WK Topic Learning activity Learning outcomes
Week 01 1. Phase 1: opportunity identification and selection; 2. The strategic elements of product development Seminar (3 hr)  
Week 02 1. The new products process; 2. Opportunity identification and selection: strategic planning for new products Seminar (3 hr)  
Week 03 1. Phase 2: concept generation; 2. Creativity and the product concept; 3. Finding and solving customers' problems Seminar (3 hr)  
Week 04 1. Analytical attribute approaches: introduction and perceptual mapping; 2. Analytical attribute approaches: trade-off analysis and qualitative techniques Seminar (3 hr)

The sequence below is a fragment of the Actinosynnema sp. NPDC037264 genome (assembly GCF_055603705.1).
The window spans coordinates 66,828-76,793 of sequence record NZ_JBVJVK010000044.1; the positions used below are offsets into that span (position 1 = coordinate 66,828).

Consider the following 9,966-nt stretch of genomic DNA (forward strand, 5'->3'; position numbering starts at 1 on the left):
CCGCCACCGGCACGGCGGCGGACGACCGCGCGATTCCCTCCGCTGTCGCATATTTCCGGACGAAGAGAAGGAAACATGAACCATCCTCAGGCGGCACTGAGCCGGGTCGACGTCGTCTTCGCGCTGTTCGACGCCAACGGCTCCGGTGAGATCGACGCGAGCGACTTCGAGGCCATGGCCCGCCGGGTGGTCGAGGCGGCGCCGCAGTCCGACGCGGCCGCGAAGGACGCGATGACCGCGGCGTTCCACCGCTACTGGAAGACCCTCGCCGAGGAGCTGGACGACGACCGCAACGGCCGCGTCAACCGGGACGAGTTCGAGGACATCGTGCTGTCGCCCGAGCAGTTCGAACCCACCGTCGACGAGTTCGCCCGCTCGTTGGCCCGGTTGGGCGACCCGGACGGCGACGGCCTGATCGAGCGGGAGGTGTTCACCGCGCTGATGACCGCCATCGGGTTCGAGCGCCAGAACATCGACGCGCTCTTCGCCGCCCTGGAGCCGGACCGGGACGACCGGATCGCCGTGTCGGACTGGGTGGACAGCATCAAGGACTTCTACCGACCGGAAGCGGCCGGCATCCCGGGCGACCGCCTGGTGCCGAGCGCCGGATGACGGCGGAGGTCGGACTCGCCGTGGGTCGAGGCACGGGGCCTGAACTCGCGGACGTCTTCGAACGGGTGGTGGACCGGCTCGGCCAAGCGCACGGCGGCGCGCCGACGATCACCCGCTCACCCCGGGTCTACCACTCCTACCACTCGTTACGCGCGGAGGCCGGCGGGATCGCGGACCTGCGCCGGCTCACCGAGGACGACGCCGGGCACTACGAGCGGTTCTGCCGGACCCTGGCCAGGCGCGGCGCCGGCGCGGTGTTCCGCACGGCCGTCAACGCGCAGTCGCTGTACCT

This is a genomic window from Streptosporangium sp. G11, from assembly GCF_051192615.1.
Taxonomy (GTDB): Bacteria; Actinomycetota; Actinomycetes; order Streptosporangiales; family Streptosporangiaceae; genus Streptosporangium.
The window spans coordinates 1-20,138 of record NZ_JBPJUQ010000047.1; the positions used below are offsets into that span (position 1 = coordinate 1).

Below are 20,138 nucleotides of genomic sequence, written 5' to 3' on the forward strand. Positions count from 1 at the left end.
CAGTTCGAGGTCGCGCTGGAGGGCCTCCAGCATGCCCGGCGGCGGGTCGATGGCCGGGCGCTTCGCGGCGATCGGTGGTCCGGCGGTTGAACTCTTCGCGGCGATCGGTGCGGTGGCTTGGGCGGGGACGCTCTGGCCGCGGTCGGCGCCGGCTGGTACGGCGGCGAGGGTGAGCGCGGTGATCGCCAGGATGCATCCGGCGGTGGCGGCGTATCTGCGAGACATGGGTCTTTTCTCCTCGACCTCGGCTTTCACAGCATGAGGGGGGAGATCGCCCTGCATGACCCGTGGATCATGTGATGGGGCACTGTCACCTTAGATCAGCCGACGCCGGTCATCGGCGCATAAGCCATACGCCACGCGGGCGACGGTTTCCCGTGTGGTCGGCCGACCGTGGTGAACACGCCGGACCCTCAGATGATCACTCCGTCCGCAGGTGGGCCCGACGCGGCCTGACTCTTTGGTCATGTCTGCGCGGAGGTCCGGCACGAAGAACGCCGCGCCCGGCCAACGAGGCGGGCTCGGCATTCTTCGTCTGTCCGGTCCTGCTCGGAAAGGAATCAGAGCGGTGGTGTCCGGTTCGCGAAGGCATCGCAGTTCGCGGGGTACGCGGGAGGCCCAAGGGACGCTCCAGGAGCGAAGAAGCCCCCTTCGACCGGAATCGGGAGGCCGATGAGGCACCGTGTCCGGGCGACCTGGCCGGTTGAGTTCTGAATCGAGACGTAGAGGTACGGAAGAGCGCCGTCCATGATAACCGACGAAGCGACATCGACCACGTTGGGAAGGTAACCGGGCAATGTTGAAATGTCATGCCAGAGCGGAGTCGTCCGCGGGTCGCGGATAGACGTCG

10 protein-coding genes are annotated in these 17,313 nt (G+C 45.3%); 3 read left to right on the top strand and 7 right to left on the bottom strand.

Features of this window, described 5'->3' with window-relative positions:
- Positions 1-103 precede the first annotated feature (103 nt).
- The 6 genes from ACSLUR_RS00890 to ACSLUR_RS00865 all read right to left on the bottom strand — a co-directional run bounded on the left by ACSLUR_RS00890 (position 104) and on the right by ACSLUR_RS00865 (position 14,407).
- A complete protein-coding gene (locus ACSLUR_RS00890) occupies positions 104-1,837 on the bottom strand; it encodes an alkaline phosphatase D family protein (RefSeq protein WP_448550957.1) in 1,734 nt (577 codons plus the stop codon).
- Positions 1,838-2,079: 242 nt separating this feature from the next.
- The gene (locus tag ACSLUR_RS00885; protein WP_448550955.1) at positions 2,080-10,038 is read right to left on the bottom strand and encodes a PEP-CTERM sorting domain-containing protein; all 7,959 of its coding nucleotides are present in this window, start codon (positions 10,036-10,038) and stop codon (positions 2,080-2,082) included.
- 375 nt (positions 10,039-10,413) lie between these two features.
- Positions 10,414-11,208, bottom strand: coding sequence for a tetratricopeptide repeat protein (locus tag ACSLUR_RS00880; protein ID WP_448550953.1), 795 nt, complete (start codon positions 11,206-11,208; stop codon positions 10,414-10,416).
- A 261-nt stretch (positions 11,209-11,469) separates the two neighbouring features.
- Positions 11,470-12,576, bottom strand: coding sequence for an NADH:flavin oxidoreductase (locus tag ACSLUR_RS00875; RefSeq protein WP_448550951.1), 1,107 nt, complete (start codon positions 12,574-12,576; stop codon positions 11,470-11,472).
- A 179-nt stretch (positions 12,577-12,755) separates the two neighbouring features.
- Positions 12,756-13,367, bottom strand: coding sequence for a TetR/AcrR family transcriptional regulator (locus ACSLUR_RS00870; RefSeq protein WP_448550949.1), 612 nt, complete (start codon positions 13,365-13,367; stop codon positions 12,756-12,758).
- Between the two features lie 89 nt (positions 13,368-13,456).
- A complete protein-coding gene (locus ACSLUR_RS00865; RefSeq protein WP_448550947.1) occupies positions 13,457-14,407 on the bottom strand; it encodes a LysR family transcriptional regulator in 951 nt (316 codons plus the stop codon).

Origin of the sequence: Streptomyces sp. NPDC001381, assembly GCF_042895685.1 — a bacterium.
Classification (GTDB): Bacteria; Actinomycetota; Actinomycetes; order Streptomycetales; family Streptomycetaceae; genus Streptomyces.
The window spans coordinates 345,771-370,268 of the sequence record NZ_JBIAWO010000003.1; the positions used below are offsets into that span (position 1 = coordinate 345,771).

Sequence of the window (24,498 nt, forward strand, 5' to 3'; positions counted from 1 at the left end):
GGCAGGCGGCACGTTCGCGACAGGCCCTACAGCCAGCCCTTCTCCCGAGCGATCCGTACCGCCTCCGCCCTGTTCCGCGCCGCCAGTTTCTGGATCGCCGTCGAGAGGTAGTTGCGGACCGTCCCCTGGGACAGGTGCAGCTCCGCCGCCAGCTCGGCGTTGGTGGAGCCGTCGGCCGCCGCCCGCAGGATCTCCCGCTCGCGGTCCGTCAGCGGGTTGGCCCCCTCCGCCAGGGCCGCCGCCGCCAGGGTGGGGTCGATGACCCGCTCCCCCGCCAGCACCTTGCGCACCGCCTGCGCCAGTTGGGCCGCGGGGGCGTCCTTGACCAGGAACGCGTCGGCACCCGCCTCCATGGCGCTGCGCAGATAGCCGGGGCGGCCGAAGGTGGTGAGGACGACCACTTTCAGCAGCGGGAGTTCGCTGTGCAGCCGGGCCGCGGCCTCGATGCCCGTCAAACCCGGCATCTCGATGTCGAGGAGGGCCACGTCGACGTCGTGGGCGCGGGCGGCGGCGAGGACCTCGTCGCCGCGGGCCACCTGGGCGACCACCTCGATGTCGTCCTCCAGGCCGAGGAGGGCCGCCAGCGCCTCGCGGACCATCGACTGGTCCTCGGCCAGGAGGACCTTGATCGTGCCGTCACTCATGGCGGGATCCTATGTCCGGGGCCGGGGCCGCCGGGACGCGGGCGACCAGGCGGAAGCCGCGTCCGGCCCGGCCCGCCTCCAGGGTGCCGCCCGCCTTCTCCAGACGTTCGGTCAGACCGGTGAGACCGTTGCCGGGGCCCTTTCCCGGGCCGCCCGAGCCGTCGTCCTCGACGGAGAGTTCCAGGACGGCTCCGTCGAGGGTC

Week 05 1. Phase 3: concept evaluation; 2. The concept evaluation system; 3. Concept testing Seminar (3 hr)  
Week 06 1. The full screen; 2. Sales forecasting and financial analysis Seminar (3 hr)  
Week 07 Product protocol Seminar (3 hr)  
Week 08 Mid-semester exam Seminar (3 hr)  
Week 09 1. Phase 4: product development; 2. Design; 3. Product use testing Seminar (3 hr)  
Week 10 1. Phase 5: launch; 2. Strategic launch planning; 3. Implementation of the strategic plan Seminar (3 hr)  
Week 11 Group project workshop Seminar (3 hr)  
Week 12 Group presentations Seminar (3 hr)  
Week 13 1. Market testing; 2. Launch management; 3. Final exam discussion Seminar (3 hr)  

Attendance and class requirements

Lecture recordings: All lectures and seminars are recorded and will be available on Canvas for student use. Please note the business school does not own the system and cannot guarantee that the system will operate or that every class will be recorded. Students should ensure they attend and participate in all classes.

Study commitment